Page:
And this does work.
Whilst our tour was going on, Dublin Airport continued to function – serving its primary purpose as the gateway to Ireland.
Our journey takes us to the cargo pad, where an ASL Airlines Airbus A330P2F is awaiting delivery to Air Hong Kong to operate DHL services.
The engine was also wind-milling in the wind. A very interesting experience.
— Kevin – Economy Class & Beyond (@EconomyBeyond) September 28, 2019
Our journey continues, as we cross into a very important part of the airport – the fire station. With a 3 minute response time, it’s a fast operation to handle fires, risks and other duties that need to be carried out by the teams.
The training rig – simulating lots of different things from an prop plane to a turbofan power plane. Inside, it is configured with compartments for cargo, single aisle and wide-body too.
Both kerosene and gas fires can be set off here to put the fire team under pressure to resolve.
Near the fire station is the cargo ramp and parking area, where certain aircraft are unloaded or held.
We were given a demonstration – and boy – those fires get HOT.
— Essiejosie ✈ (@Essiejosie) September 28, 2019
The brigade team works from dousing fire from the fuselage outwards, to reduce risk to the passenger and to cool the cabin down.
Also at the fire station is one of the more sobering parts of the tour – The remembrance garden.
The cargo ramp is also where Pope Francis landed in Dublin when he visited Ireland.
There are also other aircraft parked here
We were in for a treat – as air traffic control kindly allowed our convoy of two trucks to cross the active taxiway and apron back to the terminal – allowing us to cross behind an arriving Air France Cargo Boeing 777F.
There was also a wait for an Ryanair Boeing 737 to cross too. With that, our convey crossed towards the terminal area.
We were kindly dropped off near arrivals – and for the last part of the tour, taken to the original terminal building. The building designed by Desmond FitzGerald takes its lines from Ocean Liners.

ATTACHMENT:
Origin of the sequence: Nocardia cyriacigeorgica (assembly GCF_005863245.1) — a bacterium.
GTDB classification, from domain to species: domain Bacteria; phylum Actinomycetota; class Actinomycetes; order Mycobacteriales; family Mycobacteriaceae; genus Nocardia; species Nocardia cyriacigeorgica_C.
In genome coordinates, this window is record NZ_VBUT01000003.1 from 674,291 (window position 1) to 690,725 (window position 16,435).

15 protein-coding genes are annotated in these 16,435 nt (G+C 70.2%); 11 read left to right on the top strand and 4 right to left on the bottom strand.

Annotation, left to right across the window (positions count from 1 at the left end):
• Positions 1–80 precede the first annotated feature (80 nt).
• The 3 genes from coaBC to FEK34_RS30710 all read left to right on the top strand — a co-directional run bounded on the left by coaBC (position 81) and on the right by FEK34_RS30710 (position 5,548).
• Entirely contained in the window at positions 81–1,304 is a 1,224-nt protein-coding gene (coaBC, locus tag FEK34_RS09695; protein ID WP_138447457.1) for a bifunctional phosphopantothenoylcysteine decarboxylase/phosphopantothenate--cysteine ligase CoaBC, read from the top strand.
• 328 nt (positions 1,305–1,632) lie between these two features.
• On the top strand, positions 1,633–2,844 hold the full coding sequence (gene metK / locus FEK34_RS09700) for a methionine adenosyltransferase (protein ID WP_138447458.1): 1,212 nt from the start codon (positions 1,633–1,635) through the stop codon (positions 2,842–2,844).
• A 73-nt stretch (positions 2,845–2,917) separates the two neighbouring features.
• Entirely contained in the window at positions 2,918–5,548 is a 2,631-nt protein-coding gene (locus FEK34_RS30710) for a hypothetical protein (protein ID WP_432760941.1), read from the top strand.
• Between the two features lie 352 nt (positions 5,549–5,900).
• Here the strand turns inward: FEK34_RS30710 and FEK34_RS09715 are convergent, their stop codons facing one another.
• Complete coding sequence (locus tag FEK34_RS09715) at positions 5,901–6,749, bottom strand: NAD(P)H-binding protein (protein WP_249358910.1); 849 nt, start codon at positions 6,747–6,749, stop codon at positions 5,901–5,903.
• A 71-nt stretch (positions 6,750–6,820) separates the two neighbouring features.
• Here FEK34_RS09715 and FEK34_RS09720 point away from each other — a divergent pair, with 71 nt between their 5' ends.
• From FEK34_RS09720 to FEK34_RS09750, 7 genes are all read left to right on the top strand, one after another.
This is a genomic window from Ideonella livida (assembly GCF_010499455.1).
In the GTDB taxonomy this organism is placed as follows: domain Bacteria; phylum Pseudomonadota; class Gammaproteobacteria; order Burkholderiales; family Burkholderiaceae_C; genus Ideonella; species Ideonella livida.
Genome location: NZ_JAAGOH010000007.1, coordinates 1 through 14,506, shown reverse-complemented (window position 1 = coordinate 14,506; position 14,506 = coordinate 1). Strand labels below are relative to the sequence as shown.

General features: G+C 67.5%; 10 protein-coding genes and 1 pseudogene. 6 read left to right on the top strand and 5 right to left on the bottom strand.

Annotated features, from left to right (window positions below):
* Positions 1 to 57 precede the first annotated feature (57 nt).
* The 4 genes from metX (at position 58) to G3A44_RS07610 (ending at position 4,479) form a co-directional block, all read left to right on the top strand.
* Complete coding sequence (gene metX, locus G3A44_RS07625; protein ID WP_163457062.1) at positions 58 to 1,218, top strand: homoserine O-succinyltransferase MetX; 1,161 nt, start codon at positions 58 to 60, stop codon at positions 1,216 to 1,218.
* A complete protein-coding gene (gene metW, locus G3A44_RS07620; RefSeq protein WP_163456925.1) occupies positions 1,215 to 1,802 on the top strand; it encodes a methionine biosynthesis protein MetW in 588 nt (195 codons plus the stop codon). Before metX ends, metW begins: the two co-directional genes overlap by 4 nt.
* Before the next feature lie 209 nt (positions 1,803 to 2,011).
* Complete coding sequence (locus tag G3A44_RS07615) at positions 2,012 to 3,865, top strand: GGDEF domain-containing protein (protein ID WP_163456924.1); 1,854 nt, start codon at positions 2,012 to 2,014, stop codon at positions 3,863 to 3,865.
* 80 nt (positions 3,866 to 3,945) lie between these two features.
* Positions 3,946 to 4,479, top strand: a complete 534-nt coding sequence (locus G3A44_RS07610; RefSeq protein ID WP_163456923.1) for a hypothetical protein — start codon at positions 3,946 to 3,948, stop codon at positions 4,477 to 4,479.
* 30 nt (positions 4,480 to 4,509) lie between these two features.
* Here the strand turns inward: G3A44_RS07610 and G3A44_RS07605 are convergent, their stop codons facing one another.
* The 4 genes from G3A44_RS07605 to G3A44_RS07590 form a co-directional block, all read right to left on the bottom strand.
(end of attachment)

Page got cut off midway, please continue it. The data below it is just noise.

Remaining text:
And as always – look up.
The building these days are primarily used for meetings as well as CEO offices. The Irish Meteorological agency keeps a presence on top. In addition, the tower is available as an emergency option if the main tower Dublin Airport goes offline.
And there’s one hell of a carpet.
With us in the board room, it was time for lunch kindly provided by the airport and discussion about the further runway, late night and early flying.
With the event drawing to a close, it was time to hand back security passes and hi-viz jackets, and head on our separate ways
For some, it was time to head home. For others. It was time to catch up over a coffee and unpack the day.
But it was a day not to forget.
— Dublin Airport (@DublinAirport) September 28, 2019
Amazing time today @DublinAirport on their #BehindTheScenes airfield tour. A big thank you to Siobhán, Audrey and Dominick for a very interesting visit. it was interesting to see how things run from a different perspective #avgeek pic.twitter.com/SYjVigIyad
— Michael Kelly (@Michaelkelly707) September 28, 2019
Thank you to
Economy Class and Beyond would like to extend a warm thank you to Siobhán and Audrey (from the comms team) and Dominick (from the Fire and Rescue team) at Dublin Airport for opening up the airport and taking us behind the scenes at an airport they’re proud to work at.
- Pope John Paul II landing plate – image, Michael Kelly. Used with permission
- Fire fighting video – Esssiejosie
- Group photos courtesy Dublin Airport Communications And PR team.